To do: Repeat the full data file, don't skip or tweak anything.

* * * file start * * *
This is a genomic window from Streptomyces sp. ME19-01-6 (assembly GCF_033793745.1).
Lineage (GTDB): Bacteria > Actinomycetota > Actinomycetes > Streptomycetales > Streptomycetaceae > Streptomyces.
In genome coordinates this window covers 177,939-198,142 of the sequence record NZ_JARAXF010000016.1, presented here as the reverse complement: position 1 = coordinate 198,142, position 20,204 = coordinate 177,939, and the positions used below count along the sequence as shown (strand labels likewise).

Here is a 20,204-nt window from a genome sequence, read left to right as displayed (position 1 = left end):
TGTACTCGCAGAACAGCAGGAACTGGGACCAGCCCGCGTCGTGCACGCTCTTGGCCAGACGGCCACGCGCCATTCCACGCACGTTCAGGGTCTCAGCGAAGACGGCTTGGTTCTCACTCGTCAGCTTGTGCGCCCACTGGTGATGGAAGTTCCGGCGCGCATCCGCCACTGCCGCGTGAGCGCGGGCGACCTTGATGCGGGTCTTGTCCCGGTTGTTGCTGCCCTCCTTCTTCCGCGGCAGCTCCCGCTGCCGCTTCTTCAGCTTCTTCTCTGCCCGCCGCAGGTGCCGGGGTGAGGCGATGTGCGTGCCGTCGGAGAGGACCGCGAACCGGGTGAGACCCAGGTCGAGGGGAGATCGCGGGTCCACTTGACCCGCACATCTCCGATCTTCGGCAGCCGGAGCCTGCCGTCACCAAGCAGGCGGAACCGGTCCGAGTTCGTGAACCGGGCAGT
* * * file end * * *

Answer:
This is a genomic window from Streptomyces sp. ME19-01-6 (assembly GCF_033793745.1).
Lineage (GTDB): Bacteria > Actinomycetota > Actinomycetes > Streptomycetales > Streptomycetaceae > Streptomyces.
In genome coordinates this window covers 177,939-198,142 of the sequence record NZ_JARAXF010000016.1, presented here as the reverse complement: position 1 = coordinate 198,142, position 20,204 = coordinate 177,939, and the positions used below count along the sequence as shown (strand labels likewise).

Here is a 20,204-nt window from a genome sequence, read left to right as displayed (position 1 = left end):
TGTACTCGCAGAACAGCAGGAACTGGGACCAGCCCGCGTCGTGCACGCTCTTGGCCAGACGGCCACGCGCCATTCCACGCACGTTCAGGGTCTCAGCGAAGACGGCTTGGTTCTCACTCGTCAGCTTGTGCGCCCACTGGTGATGGAAGTTCCGGCGCGCATCCGCCACTGCCGCGTGAGCGCGGGCGACCTTGATGCGGGTCTTGTCCCGGTTGTTGCTGCCCTCCTTCTTCCGCGGCAGCTCCCGCTGCCGCTTCTTCAGCTTCTTCTCTGCCCGCCGCAGGTGCCGGGGTGAGGCGATGTGCGTGCCGTCGGAGAGGACCGCGAACCGGGTGAGACCCAGGTCGAGGGGAGATCGCGGGTCCACTTGACCCGCACATCTCCGATCTTCGGCAGCCGGAGCCTGCCGTCACCAAGCAGGCGGAACCGGTCCGAGTTCGTGAACCGGGCAGT